STOB GABHAR, SCOTLAND - MARCH 16, 2013: David Hetherington using crampons and an ice axe to cross a snowy Aonach Eagach ridge en route to the summit of Stob Gabhar, a Munro in the West Highlands of Scotland.

After the cold and wet of Chile, it's nice to be back in the ... cold and wet of the UK. There's still a lot of snow in Scotland so on Saturday a friend and I headed up to the West Highlands with ice axes, crampons and a 50mm lens looking for a fun way up the Munro, Stob Gabhar.

The Aonach Eagach ('Notched Ridge') is not as long or as serious as its namesake in Glen Coe. But if you add on a wintry scramble up a crag to reach it, coupled with lots of snow and spindrift flying about, it makes for an entertaining day out without the need for ropes or a helmet (though I'd have preferred the latter on a steep, icy step near the top of the crag).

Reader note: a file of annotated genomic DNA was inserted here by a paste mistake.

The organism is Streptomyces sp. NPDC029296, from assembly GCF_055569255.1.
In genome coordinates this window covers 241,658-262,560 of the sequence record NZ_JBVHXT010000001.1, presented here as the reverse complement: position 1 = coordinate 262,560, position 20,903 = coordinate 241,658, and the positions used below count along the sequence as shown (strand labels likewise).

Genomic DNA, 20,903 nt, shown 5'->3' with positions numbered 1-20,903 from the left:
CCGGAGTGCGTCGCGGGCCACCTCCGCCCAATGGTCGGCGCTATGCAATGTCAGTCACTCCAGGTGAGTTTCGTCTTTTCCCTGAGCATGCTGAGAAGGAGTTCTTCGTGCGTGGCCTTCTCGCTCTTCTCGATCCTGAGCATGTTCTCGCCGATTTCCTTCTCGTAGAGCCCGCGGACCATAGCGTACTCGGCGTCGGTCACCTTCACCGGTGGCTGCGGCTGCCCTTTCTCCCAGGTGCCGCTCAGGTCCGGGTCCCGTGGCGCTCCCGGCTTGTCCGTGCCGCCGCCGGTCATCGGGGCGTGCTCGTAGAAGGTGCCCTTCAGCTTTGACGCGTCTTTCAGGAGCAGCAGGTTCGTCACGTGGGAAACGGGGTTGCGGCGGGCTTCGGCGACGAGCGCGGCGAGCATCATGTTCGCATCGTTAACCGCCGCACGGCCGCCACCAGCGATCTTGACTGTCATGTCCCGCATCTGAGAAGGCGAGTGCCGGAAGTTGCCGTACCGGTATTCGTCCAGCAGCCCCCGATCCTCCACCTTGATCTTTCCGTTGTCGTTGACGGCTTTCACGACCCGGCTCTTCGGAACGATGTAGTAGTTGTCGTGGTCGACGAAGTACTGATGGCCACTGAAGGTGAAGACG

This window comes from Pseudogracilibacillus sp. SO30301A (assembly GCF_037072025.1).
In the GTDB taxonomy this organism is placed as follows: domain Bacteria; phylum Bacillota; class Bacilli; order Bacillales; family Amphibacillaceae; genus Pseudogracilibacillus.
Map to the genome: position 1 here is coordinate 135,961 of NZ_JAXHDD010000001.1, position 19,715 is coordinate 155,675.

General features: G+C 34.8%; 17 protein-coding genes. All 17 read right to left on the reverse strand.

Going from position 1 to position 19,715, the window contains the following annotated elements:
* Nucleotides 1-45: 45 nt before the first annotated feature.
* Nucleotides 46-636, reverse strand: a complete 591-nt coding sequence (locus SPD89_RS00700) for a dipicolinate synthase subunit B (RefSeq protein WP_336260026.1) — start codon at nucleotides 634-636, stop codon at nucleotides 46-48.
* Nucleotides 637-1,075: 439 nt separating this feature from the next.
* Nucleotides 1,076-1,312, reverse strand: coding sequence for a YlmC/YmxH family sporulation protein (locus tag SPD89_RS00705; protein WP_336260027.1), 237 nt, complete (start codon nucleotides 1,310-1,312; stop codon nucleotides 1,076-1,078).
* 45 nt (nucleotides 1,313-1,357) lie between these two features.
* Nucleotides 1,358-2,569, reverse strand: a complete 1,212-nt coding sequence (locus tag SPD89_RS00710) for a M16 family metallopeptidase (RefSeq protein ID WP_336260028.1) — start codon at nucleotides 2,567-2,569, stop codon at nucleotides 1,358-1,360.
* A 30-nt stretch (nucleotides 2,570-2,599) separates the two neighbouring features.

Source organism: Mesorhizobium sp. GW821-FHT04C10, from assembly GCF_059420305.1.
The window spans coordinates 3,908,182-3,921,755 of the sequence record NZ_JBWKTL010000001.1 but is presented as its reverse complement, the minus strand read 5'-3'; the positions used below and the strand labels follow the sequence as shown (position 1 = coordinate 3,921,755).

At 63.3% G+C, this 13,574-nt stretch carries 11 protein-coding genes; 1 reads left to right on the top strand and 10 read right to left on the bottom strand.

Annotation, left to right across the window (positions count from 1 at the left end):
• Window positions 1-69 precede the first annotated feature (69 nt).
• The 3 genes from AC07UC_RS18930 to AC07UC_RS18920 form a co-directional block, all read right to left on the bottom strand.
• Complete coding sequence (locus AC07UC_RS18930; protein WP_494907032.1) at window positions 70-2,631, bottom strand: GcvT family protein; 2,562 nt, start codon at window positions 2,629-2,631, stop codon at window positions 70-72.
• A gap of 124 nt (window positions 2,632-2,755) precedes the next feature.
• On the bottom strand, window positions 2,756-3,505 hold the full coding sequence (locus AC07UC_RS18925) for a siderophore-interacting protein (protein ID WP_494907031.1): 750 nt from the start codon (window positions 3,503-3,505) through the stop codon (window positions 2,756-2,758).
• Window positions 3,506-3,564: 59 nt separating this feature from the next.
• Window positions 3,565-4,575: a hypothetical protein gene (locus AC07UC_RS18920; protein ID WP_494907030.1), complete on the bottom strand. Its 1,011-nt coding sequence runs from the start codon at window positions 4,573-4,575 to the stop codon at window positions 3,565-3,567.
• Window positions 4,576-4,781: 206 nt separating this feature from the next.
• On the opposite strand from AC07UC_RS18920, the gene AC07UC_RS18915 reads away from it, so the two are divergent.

Crossing the roof-top shaped ridge of the Aonach Eagach was easy and fun, though we both felt it passed a bit too quickly. Up top, it was typical Scottish white-out conditions and careful navigation was required so we didn't walk over a cornice. Rather than descend the usual way off the mountain, we decided to continue north and traverse it, visiting some tops on the way. The desire for the tops soon faded as we trudged in a milk bottle white atmosphere through deep snow with steep cliffs either side and we made the decision to descend not long after.

It was my fourth ascent of Stob Gabhar, Davy's third. We realised all of them have been up different routes.